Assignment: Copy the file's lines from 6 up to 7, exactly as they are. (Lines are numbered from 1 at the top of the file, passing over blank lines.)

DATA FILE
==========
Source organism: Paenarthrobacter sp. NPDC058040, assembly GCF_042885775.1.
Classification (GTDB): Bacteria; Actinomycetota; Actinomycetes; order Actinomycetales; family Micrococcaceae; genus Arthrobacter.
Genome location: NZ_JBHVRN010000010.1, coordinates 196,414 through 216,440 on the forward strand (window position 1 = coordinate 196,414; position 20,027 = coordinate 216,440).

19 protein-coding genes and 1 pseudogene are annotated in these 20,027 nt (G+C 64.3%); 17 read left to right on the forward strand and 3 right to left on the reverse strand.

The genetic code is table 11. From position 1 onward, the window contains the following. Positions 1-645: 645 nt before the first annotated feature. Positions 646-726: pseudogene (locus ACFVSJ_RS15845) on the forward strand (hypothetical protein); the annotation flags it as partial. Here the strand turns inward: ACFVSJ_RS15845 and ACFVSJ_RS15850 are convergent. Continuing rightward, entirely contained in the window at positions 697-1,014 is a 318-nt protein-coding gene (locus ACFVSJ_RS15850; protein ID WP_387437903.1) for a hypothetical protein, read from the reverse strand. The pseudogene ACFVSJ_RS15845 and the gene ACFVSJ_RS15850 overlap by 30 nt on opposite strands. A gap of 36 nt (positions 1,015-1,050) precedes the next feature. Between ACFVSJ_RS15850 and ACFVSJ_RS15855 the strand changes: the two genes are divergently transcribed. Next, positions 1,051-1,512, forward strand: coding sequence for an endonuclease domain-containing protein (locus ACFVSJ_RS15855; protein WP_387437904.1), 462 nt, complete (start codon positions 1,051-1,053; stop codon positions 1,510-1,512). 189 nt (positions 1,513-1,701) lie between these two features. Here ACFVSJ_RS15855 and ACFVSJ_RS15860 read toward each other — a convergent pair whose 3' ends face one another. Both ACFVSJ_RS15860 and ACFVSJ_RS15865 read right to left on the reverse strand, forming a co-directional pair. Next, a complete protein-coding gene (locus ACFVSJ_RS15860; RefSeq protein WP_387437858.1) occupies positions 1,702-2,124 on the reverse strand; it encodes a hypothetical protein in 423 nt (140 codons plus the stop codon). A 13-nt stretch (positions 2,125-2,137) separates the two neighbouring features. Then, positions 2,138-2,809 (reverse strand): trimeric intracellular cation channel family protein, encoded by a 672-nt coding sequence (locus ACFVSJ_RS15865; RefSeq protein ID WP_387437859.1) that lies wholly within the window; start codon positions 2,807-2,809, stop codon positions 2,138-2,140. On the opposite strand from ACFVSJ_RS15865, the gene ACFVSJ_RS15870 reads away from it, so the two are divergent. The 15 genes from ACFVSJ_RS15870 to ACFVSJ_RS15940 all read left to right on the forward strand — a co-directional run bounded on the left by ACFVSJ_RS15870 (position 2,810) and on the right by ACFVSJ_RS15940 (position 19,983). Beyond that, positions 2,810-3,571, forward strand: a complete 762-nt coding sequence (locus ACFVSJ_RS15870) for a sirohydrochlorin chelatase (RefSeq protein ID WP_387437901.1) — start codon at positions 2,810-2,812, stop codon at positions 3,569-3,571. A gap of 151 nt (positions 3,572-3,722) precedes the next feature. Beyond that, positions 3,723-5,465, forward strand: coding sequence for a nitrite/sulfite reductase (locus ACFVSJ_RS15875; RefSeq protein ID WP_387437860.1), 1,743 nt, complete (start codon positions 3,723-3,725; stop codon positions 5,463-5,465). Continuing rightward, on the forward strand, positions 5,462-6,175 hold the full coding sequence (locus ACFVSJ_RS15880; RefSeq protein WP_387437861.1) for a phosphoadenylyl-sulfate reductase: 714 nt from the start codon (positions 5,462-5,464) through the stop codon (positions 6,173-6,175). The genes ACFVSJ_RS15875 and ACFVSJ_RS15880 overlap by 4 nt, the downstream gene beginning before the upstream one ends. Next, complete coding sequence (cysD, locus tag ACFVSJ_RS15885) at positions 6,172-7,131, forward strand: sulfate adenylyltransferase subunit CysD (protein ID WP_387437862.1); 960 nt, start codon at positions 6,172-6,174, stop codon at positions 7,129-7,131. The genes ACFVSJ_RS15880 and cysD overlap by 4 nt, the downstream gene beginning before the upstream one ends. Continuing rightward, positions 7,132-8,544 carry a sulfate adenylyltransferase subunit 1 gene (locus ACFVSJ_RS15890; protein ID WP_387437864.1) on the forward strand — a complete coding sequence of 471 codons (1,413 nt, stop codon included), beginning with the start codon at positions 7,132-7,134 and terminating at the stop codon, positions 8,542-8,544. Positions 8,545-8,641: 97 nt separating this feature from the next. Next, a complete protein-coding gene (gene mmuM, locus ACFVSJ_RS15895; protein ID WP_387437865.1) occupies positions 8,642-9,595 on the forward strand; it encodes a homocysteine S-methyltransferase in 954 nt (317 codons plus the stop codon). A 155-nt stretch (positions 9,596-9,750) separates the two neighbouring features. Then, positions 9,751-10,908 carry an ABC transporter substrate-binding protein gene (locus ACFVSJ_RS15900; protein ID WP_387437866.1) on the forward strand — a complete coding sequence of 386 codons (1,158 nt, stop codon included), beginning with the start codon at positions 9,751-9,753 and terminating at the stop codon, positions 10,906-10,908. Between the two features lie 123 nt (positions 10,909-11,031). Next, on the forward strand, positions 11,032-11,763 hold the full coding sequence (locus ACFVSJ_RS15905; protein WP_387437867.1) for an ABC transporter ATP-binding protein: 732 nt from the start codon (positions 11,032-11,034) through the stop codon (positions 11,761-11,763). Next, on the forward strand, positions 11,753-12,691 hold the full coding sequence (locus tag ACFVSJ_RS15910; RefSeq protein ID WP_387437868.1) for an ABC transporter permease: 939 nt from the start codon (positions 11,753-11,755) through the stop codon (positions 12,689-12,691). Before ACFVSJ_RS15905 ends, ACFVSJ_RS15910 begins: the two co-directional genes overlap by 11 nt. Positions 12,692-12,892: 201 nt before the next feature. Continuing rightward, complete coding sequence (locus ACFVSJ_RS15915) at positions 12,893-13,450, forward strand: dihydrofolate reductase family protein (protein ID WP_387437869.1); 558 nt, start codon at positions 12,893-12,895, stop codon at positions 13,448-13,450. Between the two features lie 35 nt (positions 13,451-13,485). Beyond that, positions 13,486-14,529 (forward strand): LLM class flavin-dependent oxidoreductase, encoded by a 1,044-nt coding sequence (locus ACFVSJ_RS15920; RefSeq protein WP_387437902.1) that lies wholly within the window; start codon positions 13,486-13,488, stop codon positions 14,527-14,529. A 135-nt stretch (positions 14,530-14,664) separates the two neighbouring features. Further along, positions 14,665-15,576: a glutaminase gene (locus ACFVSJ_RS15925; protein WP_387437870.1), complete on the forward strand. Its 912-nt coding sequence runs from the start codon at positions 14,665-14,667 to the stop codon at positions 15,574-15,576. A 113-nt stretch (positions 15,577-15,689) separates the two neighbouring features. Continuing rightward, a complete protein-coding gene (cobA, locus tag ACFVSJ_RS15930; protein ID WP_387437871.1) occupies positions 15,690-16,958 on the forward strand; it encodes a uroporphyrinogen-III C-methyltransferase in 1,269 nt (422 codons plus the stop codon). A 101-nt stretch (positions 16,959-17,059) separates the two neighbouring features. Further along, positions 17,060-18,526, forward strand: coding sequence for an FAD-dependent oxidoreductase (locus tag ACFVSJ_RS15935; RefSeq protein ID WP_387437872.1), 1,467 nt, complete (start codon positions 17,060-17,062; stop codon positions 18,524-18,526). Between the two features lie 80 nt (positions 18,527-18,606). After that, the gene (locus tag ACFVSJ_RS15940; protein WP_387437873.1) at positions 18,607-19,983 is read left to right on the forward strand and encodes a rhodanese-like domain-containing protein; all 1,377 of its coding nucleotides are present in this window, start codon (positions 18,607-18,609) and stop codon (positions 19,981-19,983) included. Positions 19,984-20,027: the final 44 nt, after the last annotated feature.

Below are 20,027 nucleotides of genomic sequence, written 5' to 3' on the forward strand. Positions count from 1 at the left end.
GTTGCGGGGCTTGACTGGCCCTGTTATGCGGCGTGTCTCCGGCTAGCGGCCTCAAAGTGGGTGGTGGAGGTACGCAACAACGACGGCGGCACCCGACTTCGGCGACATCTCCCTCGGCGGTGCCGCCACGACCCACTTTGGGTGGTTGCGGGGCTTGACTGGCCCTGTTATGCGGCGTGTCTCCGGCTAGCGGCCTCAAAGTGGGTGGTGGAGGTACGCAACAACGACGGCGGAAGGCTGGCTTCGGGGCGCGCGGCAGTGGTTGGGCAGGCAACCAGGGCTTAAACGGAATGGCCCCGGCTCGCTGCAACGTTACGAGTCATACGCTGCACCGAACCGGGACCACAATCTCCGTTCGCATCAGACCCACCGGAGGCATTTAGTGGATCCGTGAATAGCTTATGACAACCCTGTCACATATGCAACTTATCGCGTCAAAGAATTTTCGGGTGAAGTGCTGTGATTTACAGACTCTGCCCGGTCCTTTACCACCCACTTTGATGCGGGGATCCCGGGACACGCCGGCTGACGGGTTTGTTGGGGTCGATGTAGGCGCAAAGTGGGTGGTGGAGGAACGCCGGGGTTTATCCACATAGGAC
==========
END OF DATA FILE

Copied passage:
Below are 20,027 nucleotides of genomic sequence, written 5' to 3' on the forward strand. Positions count from 1 at the left end.
GTTGCGGGGCTTGACTGGCCCTGTTATGCGGCGTGTCTCCGGCTAGCGGCCTCAAAGTGGGTGGTGGAGGTACGCAACAACGACGGCGGCACCCGACTTCGGCGACATCTCCCTCGGCGGTGCCGCCACGACCCACTTTGGGTGGTTGCGGGGCTTGACTGGCCCTGTTATGCGGCGTGTCTCCGGCTAGCGGCCTCAAAGTGGGTGGTGGAGGTACGCAACAACGACGGCGGAAGGCTGGCTTCGGGGCGCGCGGCAGTGGTTGGGCAGGCAACCAGGGCTTAAACGGAATGGCCCCGGCTCGCTGCAACGTTACGAGTCATACGCTGCACCGAACCGGGACCACAATCTCCGTTCGCATCAGACCCACCGGAGGCATTTAGTGGATCCGTGAATAGCTTATGACAACCCTGTCACATATGCAACTTATCGCGTCAAAGAATTTTCGGGTGAAGTGCTGTGATTTACAGACTCTGCCCGGTCCTTTACCACCCACTTTGATGCGGGGATCCCGGGACACGCCGGCTGACGGGTTTGTTGGGGTCGATGTAGGCGCAAAGTGGGTGGTGGAGGAACGCCGGGGTTTATCCACATAGGAC